Dean Mullaney has been one of the driving forces in the independent comics field. In 1977, he and his brother Jan founded Eclipse Comics in 1977, a company which blazed trails in the early publication of original graphic novels. The company was also one of the first to bring manga to American audiences, partnering with Viz in the late 1980s.
These days, Mullaney can be found working with IDW Publishing, overseeing his impressive "Library of American Comics" archival series. These books reprint comic strips from decades past, often from the original strips - a process which involves locating and many times repairing the materials. The comics they reproduce include classics like Blondie and Terry and the Pirates, to more modern fare, such as Bloom County. While many of the strips in the series are familiar to the average reader, some - such as Tarpé Mills' Miss Fury (one of the first superhero series created by a woman) - have less recognition, if not less importance.
Dean recently took time out of his busy schedule to discuss the appeal of classic strips, his favorite projects, and more.
Could you tell us a little bit about your work with IDW and the Library of American Comics line?
I created the Library of American Comics in 2007 with the goal of preserving the best of the classic newspapers in definitive archival editions and framing them with informative essays that place the series in historical context, both in relation to other strips and to the current events of their time. My love for and interest in classic newspaper strips goes back more than forty years.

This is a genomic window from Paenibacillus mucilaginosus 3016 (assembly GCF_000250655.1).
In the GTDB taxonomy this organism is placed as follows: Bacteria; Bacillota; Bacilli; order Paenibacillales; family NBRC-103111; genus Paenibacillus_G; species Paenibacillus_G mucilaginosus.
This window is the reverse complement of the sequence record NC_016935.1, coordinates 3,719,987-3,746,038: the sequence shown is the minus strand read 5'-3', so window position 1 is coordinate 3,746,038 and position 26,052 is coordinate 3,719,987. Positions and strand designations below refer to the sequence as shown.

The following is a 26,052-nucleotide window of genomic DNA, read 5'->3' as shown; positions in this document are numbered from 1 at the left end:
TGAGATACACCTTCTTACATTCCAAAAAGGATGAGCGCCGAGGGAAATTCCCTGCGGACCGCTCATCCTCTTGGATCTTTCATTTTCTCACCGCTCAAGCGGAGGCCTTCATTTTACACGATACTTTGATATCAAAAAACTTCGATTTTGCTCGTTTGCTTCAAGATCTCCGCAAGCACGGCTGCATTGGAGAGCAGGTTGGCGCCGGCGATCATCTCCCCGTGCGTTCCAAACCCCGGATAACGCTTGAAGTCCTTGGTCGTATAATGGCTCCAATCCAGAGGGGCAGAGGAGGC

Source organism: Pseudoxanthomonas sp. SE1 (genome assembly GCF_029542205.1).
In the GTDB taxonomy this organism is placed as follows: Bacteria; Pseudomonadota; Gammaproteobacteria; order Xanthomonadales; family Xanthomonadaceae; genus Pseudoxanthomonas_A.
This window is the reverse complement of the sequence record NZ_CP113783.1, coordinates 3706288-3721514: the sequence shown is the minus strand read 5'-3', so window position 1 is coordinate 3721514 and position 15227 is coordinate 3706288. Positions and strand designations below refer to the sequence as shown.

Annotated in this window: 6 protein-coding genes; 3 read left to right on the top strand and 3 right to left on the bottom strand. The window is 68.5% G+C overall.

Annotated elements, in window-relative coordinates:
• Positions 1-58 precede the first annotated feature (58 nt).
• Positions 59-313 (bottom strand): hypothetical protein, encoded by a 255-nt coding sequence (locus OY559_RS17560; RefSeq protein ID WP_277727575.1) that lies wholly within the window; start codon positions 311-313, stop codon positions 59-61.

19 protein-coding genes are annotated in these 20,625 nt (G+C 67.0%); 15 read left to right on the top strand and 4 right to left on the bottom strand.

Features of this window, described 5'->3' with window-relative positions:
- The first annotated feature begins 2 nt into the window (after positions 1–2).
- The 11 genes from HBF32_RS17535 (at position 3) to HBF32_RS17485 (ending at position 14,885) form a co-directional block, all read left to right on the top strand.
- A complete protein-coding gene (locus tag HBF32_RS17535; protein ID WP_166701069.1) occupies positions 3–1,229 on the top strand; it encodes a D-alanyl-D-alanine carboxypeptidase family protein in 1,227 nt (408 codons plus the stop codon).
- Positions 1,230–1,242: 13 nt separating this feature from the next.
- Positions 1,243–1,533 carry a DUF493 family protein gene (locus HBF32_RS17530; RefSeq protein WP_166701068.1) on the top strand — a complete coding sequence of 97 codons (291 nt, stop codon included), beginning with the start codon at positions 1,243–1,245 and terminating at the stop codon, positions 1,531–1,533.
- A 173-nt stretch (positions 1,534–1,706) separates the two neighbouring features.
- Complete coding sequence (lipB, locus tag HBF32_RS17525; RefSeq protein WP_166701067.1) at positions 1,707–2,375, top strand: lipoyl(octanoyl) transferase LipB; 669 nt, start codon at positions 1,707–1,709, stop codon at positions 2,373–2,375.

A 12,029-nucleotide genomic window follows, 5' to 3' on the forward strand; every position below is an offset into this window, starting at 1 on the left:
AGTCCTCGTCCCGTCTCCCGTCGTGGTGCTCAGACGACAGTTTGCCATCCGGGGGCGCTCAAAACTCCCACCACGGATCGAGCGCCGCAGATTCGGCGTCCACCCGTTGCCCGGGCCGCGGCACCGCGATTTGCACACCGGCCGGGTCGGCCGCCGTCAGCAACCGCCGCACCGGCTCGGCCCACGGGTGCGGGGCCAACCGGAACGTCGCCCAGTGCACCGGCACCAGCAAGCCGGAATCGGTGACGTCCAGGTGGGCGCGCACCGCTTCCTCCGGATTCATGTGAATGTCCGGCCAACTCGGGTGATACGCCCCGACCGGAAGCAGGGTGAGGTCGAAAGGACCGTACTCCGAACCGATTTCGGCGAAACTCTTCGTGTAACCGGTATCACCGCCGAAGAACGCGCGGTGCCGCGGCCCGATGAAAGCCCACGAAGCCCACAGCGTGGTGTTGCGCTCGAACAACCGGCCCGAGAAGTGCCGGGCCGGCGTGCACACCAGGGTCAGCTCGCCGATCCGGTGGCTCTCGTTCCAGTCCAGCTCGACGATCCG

What kind of reception have you had for the books?
The reception has been fantastic, both in the book market and among comics fans. We've been called "the gold standard for archival comic strip reprints," while others have noted that "no publisher is more dedicated to archival collections." In our first three years, we've been nominated for ten awards and have walked home with two Eisners.
What has been your favorite project, and what drew you to the artist or the characters?
That's a difficult question to answer because there are several "favorites": Genius, Isolated: The Life and Art of Alex Toth that's just been published is very close to my heart because I knew Alex and worked with him; it's been a great pleasure to produce this book in conjunction with Alex's family. Two other favorites are Scorchy Smith and the Art of Noel Sickles and Polly and Her Pals because both Sickles and Cliff Sterrett were unique, singular talents who created styles like no other. But if I had to pick one strip, my favorite remains Milton Caniff's Terry and the Pirates, which, in my opinion, is simply the best written and drawn adventure strip ever done.
How does IDW/Library of American Comics select titles for this kind of treatment?
In 2007, Bruce Canwell and I created a long "to do" list, and we're working out way through them one by one. Our goal is to not merely present classic and important strips, but to offer a well-rounded library of various styles and genres. The Library's line-up ranges from the whimsical King Aroo to the blunt and violent Dick Tracy to the deliciously illustrative Flash Gordon.
Do you have a sense for the demographics of your readership?
The question of demographics is interesting. No one has any hard facts—we can only go by mail and feedback from readers. It appears that our readers fall into one of three general categories: Long-time newspaper strip fans who have been waiting many years for this "Golden Age" of comic strip reprints; professional comic book creators and up and coming artists who want to study the works of past masters; and comic BOOK fans who are bored with current comics and are just now beginning to explore the great comic STRIP creators.
For a lot of readers, these collections might be their first exposure to these classic strips (for example, Miss Fury). What is it about these strips that you think still holds appeal for readers today?